IT'S been in the sights of developers for more than a decade, and now Greenmount Resort at Coolangatta finally looks destined for demolition after Sunland Group (ASX:SDG) acquired the ageing property for $26 million.
However, Sunland managing director Sahba Abedian says there are no plans by the company to develop a major high rise on the site.
He says any redevelopment will comply with the existing 40-metre height restrictions in place for the property which sits atop Greenmount Headland overlooking Rainbow Bay.
"Our vision for this landmark site is to conceive an architectural outcome which complements the existing scale, character and beauty of Coolangatta, while contributing to its ongoing renaissance," says Abedian.
"We see great opportunity on the southern Gold Coast, where the surge in urban renewal and investment is accompanied by a collective understanding that preserving the vibrant village atmosphere of these communities is fundamental to their success."
The three-star Greenmount Resort was acquired from Singapore investor Gertrude Guok, who has held the property for 20 years.
While Sunland secured the property through a tender process, Abedian says the company has been eying it for more than six years.
"We're very happy with this acquisition; it is a wonderful opportunity to secure an iconic Gold Coast property," he says.
While the existing 151-room resort will make way for a new development once approvals are granted, Abedian says that, until then, it will continue to operate as normal.
He says plans are yet to be firmed up but Sunland's redevelopment of Greenmount is likely to incorporate a resort, combined with residential elements.
The prime beachfront site, located at the junction of Hill Street and Marine Parade, has been in the sights of developers for the past decade, including a failed bid by former ASX-listed City Pacific which had contracted to buy it for $34 million in 2007.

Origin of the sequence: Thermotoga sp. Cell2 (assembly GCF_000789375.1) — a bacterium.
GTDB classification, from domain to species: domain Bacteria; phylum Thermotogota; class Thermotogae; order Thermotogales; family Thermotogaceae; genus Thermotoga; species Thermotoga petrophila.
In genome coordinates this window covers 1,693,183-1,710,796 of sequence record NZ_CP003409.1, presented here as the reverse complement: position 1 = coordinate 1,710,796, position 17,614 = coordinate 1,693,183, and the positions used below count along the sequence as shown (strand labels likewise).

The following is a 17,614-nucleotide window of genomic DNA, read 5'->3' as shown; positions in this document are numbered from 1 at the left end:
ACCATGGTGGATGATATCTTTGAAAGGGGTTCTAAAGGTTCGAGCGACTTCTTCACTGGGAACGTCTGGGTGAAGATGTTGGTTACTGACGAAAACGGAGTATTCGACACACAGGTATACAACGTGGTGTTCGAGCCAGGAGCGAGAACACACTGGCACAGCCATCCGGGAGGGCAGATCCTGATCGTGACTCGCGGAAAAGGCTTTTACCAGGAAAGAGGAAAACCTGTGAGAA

The latest deal, which is due to settle in December, adds to Sunland's growing interest in the former Gold Coast company's home market, with major projects already in train at Palm Beach, Mermaid Waters, Pimpama and Sanctuary Cove.
The developer is also reworking a proposed high rise at Labrador on the site of the existing KFC outlet at Loder's Creek. A revised development application has been submitted to the council.
Abedian says Sunland has growing confidence in the Gold Coast market, particularly at the southern end, despite signs of slowdown in Sydney.
"The market has had a strong run in Sydney and this offers an opportunity for investors to look further north," he says.
"There is still some movement forward in the market and we see the next 12 to 24 months as very positive, although we are still taking a very cautious approach."
The sale of Greenmount resort by Guok will complete two large-scale transactions by the long-time Gold Coast investor in the space of 12 months.
Guok sold the International Beach Resort, formerly known as the Apollo, at Surfers Paradise to Tony Fung's Aquis group for $55 million last year. Fung has since indicated a desire to develop a supertower to rival Q1 on the site.
Guok bought the Apollo building in 1993 for $11.4 million, and secured Greenmount Resort in 1996 for $7.8 million.
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